active crossover suggestions for biamping?

Ilusndweller

Junior Member
I dont know if my lingo is even correct, but I am looking to biamp my b&w cdm-1se bookshelf speakers. I need something to set up a band pass filter from 58Hz-4kHz and then a high pass filter at 4kHz for the tweeter. I may or may not want the flexibity to tri-amp in the future (likely determined by cost). Any other options to do this? Im familiar with the passive Harrison Labs filters (RCA style) but wanted to explore other options. Thanks!
 
There are DSPs, which are digital chips dedicated to running the math to implement a crossover filter, or there are electronic implementations in the analog realm using opamps and whatnot. Most of the world uses DSP, as it is much more flexible. It does imply adding a few more A/D and D/A conversions, depending how you feed them. Crossover use is so boring and routine in DSP that the advertising copy usually barely mentions it, but it's there.

@ICTWoody mentioned MiniDSP, or the Hypex DLCP (which integrates nicely with their amps), or in the "pro" realm, there are "loudspeaker management systems" like the dbx DriveRack Venu360 or BSS MiniDrive or Ashly Protea.

If you want to triamp, you'll need 6 output channels, so the MiniDSP 4X10 HD is probably a good starting point to consider. I run an older MiniDSP Balanced unit; it's a bit electrically noisy and I'm looking to replace it. Newer stuff from them is better, apparently.
 

Ilusndweller

Junior Member
Thanks (if you dug that out just for a pic, triple thanks;)). I need to read up on DSP as it appears to be the direction things are headed in this hobby, offers a lot of flexibility, and is upgradable(“future proof”). Having said that, Im also wondering if there is a simpler version of the units posted in the picture that just has output level and crossover frequency for each of the channels? Correct me, but I dont see a need for any of the other buttons/knobs (is the delay to get them to behave like KEF LS-50s where the tweeter is positioned in the middle of the woofer?) I dont think it is but rather for when youve got multiple speaker sets at larger shows or for maybe HT applications. Do you recommend this feature? I dont think I need it or want it(simpler is better, less circuitry yadada). I plan to set things up proper in the first place so I wouldnt be using it to correct for L/R differences in arrival time to ears. Thanks.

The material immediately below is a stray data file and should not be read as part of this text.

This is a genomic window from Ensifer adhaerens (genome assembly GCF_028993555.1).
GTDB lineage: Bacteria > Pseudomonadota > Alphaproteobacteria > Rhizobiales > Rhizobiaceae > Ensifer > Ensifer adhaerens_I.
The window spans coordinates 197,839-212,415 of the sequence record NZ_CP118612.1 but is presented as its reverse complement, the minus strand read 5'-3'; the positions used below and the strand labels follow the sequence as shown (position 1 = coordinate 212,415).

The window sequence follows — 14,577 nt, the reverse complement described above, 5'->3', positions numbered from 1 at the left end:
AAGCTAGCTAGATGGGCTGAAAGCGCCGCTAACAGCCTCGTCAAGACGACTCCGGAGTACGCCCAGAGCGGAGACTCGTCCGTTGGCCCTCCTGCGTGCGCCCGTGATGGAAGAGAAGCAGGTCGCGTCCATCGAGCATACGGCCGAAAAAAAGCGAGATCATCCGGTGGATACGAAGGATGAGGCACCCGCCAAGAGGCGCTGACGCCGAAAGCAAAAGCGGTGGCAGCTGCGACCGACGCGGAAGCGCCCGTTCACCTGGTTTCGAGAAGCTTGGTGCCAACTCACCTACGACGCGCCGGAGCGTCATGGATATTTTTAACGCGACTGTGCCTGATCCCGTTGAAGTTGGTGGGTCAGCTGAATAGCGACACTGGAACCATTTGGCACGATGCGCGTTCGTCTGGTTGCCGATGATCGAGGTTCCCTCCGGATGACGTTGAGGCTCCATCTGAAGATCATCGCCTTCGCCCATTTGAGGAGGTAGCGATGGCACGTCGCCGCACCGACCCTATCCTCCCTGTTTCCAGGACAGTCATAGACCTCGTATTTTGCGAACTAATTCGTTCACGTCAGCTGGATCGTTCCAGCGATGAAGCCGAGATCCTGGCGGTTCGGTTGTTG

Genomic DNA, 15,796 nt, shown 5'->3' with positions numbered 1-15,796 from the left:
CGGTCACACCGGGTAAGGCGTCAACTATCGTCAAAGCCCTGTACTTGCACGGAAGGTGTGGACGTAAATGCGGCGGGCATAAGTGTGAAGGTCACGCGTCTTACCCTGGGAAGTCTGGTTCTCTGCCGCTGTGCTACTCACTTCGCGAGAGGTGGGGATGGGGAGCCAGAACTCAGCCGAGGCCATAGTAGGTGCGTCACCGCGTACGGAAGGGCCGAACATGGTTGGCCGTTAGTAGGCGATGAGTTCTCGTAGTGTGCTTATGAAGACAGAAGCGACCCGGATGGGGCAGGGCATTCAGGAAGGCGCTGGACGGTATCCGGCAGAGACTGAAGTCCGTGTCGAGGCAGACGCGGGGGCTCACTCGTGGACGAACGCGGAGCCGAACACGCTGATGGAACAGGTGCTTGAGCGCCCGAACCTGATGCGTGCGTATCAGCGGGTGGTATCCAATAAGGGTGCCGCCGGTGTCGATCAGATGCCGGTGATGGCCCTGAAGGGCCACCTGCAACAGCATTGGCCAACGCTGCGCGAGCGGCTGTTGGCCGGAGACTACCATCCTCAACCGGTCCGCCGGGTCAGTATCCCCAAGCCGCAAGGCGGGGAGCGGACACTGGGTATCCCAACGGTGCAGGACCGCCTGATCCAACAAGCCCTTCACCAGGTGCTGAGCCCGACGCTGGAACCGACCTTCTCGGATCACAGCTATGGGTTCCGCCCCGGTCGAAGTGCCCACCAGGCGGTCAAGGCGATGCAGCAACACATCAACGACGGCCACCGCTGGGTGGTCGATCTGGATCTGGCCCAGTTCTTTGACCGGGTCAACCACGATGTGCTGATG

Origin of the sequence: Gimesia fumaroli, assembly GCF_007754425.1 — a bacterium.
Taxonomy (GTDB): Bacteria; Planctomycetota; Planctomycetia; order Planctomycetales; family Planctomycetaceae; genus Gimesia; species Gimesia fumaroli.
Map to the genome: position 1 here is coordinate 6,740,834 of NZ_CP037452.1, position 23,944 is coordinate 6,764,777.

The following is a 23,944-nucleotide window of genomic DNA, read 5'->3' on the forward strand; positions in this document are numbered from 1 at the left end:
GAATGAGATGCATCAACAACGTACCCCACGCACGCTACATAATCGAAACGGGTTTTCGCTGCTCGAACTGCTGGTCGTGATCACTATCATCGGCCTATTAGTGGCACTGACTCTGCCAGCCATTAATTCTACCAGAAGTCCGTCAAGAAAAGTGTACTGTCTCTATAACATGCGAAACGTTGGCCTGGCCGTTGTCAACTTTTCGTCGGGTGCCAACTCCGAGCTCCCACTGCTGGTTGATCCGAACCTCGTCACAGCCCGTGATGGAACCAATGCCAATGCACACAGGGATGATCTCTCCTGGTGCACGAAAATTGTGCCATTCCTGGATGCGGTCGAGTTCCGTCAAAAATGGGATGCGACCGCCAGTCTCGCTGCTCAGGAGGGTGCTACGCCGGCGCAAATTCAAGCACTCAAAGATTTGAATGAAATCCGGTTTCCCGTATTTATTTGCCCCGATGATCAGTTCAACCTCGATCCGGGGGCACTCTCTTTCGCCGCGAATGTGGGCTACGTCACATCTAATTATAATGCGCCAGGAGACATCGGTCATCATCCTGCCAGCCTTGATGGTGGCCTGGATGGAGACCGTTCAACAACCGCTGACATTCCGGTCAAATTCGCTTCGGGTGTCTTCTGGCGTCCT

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If you're leaning towards the active-analog-circuit approach, you might consider something like the XKITZ devices. I've not heard them, but they appear to be responsibly engineered. Would need to be put in a box and fed with 12 VDC power, an easy project.

For your desired 60Hz-4KHz band pass, you'd want the 3way unit, and not use the lowest freq band. (I'm cheap and cheerful, so I'd run a 2-way all the way down, or maybe use the 3rd band up top)

IMO, You probably don't need time delay; you are correct about the primary use being in larger venues. Folks with duplex speakers like tannoys or big altec horns use it because the HF coil is several inches behind the LF voice coil, and that's a few milliseconds difference. I'd speculate that in a DSP implementation, delay is probably "free", in that it's probably easy to buffer some of the signal in memory for a few ticks before dumping everything to the outputs. Analog? not so much. Coils, capacitors, phase-shift challenges.. etc.
 

Pat McGinty

Senior Member
There are DSPs, which are digital chips dedicated to running the math to implement a crossover filter, or there are electronic implementations in the analog realm using opamps and whatnot. Most of the world uses DSP, as it is much more flexible. It does imply adding a few more A/D and D/A conversions, depending how you feed them. Crossover use is so boring and routine in DSP that the advertising copy usually barely mentions it, but it's there.

@ICTWoody mentioned MiniDSP, or the Hypex DLCP (which integrates nicely with their amps), or in the "pro" realm, there are "loudspeaker management systems" like the dbx DriveRack Venu360 or BSS MiniDrive or Ashly Protea.

If you want to triamp, you'll need 6 output channels, so the MiniDSP 4X10 HD is probably a good starting point to consider. I run an older MiniDSP Balanced unit; it's a bit electrically noisy and I'm looking to replace it. Newer stuff from them is better, apparently.
Yep, minidsp 4x10. Great bang for the $.
 

mhardy6647

Señor Member
I think anyone starting down this path today would do well to start with DSP.
That said, I think that the past through present have clearly demonstrated that there's nothing less 'future proof' than "digital technology".

YMMV, of course.
 

Pat McGinty

Senior Member
I think anyone starting down this path today would do well to start with DSP.
That said, I think that the past through present have clearly demonstrated that there's nothing less 'future proof' than "digital technology".

YMMV, of course.
Yep. Things are moving so darn fast. But for $550 you can buy some fun. When better stuff comes along, you can move it to your car - it runs on 12VDC.
 
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